recognizing suits that subject the State to financial liability are barred by sovereign immunitySummary of this case from Hyman v. Sadler
David A. Curran, Associate General Counsel, University of Arkansas System, for appellant. Sanford Law Firm, PLLC, by: Josh Sanford, for appellee. Leslie Rutledge, Attorney General, by: Lee Rudofsky, Arkansas Solicitor General; Nicholas J. Bronni, Arkansas Deputy Solicitor General; and Delena C. Hurst, Assistant Attorney General, counsel for amicus curiae in support of appellant.
David A. Curran, Associate General Counsel, University of Arkansas System, for appellant.
Sanford Law Firm, PLLC, by: Josh Sanford, for appellee.
Leslie Rutledge, Attorney General, by: Lee Rudofsky, Arkansas Solicitor General; Nicholas J. Bronni, Arkansas Deputy Solicitor General; and Delena C. Hurst, Assistant Attorney General, counsel for amicus curiae in support of appellant.
JOHN DAN KEMP, Chief Justice
Appellant, The Board of Trustees of the University of Arkansas (Board), filed this interlocutory appeal of an order of the Polk County Circuit Court denying a motion to dismiss an action brought by appellee Matthew Andrews for violations of the overtime provisions of the Arkansas Minimum Wage Act, codified at Arkansas Code Annotated sections 11–4–201 to –222 (Repl. 2012 & Supp. 2017). For reversal, the Board argues that the circuit court erred in denying Andrews's motion to dismiss because the doctrine of sovereign immunity applies. Pursuant to Arkansas Supreme Court Rule 1–2(a)(1) (2017), we have jurisdiction of this appeal because it involves our interpretation of the Arkansas Constitution. We reverse and dismiss.
Rich Mountain Community College (RMCC), a publicly-funded, nonprofit college in Mena, employed Andrews as a bookstore manager from November 15, 2010, through May 9, 2013. His salary was $26,824 per year. When Andrews began working for the college, he received compensation time for any hours worked beyond his average forty-hour work week. According to Andrews, his "comp time stopped" in August 2011. RMCC classified him as exempt from the overtime requirements set forth in the federal Fair Labor Standards Act (FLSA) and the Arkansas Minimum Wage Act (AMWA). RMCC terminated Andrews for insubordination in May 2013.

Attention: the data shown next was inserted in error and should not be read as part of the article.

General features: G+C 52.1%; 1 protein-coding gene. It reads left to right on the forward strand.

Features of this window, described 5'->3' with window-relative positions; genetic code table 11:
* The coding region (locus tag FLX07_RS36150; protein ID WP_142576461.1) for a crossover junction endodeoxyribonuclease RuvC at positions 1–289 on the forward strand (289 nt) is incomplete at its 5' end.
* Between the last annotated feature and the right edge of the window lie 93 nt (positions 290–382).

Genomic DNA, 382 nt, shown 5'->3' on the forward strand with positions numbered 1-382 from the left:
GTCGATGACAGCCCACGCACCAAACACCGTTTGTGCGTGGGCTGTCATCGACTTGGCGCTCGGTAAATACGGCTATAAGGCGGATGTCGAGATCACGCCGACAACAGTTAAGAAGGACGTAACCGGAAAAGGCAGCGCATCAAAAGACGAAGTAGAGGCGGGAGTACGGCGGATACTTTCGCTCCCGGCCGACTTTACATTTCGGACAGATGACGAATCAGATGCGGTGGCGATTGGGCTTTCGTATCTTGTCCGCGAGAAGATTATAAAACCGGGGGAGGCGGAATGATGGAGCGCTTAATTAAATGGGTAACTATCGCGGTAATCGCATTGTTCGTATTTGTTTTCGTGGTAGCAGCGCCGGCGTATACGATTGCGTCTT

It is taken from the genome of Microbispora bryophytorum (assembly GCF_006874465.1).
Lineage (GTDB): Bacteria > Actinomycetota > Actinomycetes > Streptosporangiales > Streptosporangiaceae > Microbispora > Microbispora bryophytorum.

On February 1, 2017, RMCC became a part of the University of Arkansas System. The circuit court took judicial notice of the merger and ordered that the Board be substituted as the defendant.
On November 14, 2013, Andrews filed a complaint against RMCC pursuant to the AMWA for failing to compensate him for working overtime. On January 29, 2014, Andrews filed a first amended and substituted complaint, alleging violations of the overtime provisions of the AMWA and seeking overtime and liquidated damages. In his prayer for relief, he requested (1) the entry of a declaratory judgment that RMCC's pay practices violated the AMWA; (2) the entry of a judgment for damages for all unpaid regular rate and overtime compensation under the AMWA; (3) an award of liquidated damages pursuant to the AMWA; (4) the entry of a judgment for punitive damages owed to Andrews pursuant to the Arkansas Civil Justice Reform Act in an amount to be proven at trial; (5) the entry of a judgment for any and all civil penalties to which Andrews may be entitled; and (6) an order directing RMCC to pay Andrews prejudgment interest, attorney's fees, and costs.
RMCC answered and pleaded sovereign immunity as an affirmative defense. The parties filed cross motions for summary judgment, which the circuit court denied. Subsequently, on August 18, 2016, RMCC filed a motion to dismiss Andrews's complaint, arguing that Andrews's claim under the AMWA was barred by sovereign immunity, pursuant to article 5, section 20 of the Arkansas Constitution. RMCC asserted that the General Assembly did not have the authority to abrogate the State's sovereign immunity in the AMWA.
On September 14, 2016, the circuit court conducted a hearing on RMCC's motion to dismiss and heard arguments from both parties. The circuit court subsequently issued a letter order denying RMCC's motion to dismiss. The circuit court ruled that "RMCC has [not] met its burden of demonstrating that the provision of the Arkansas Minimum Wage Act as it applies to Andrews is unconstitutional" and that the State may be sued for violations of the AMWA. In an order entered October 24, 2016, the circuit court memorialized these findings, denied RMCC's motion to dismiss, and found that RMCC was "not entitled to sovereign immunity as it relates to [Andrews's] claims under the AMWA." RMCC filed a motion for reconsideration; the motion was deemed denied. RMCC appeals.